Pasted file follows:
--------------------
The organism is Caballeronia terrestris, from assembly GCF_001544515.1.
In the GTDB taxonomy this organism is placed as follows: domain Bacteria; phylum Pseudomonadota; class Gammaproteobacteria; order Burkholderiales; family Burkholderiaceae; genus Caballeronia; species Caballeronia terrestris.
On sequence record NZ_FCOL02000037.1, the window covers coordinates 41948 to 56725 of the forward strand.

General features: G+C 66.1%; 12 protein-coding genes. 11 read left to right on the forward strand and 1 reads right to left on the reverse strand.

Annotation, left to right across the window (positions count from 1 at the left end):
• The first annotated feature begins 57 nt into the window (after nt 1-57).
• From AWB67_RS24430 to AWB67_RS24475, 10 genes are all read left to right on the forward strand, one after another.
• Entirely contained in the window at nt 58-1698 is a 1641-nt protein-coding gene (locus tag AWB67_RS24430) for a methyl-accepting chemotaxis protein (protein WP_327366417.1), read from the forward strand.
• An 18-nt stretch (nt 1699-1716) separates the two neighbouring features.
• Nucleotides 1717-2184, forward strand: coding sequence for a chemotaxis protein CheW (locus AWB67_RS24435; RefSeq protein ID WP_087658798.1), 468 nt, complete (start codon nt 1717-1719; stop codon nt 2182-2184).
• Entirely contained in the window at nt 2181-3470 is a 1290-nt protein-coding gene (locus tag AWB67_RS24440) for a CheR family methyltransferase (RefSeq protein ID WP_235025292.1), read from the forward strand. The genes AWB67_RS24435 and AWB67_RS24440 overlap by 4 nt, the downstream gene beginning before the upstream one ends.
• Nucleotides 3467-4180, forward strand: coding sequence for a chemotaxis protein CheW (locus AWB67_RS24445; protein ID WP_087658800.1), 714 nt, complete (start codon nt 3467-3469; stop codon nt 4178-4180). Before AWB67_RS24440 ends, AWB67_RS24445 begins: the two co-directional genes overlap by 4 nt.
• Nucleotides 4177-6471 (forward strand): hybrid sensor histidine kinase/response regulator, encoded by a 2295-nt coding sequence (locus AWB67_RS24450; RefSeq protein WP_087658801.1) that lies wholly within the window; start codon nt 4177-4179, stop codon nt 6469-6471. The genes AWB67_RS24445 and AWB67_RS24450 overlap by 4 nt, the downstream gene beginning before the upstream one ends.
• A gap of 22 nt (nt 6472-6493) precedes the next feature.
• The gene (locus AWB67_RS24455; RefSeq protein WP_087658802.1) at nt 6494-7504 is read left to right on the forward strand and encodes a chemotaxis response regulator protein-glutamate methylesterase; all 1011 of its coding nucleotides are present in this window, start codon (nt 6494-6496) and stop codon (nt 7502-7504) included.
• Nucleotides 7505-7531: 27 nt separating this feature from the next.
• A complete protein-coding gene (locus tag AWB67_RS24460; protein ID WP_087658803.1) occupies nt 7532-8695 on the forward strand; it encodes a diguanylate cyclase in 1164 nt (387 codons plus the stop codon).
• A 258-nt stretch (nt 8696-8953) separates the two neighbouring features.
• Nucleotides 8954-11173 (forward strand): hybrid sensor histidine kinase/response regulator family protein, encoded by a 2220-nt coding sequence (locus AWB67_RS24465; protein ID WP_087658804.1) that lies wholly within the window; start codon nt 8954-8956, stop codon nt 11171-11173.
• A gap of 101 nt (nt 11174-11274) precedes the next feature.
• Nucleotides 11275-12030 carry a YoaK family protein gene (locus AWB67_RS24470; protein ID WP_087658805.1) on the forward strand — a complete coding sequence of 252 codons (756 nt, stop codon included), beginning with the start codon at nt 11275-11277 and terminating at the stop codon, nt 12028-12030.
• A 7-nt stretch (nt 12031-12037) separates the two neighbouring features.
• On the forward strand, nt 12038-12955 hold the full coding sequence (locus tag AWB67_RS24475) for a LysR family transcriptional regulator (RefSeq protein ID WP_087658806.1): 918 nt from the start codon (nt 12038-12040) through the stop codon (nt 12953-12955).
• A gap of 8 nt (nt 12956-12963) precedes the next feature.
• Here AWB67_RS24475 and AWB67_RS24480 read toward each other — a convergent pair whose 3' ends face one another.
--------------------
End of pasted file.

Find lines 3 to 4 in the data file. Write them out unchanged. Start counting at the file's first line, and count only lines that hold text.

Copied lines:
On sequence record NZ_FCOL02000037.1, the window covers coordinates 41948 to 56725 of the forward strand.

General features: G+C 66.1%; 12 protein-coding genes. 11 read left to right on the forward strand and 1 reads right to left on the reverse strand.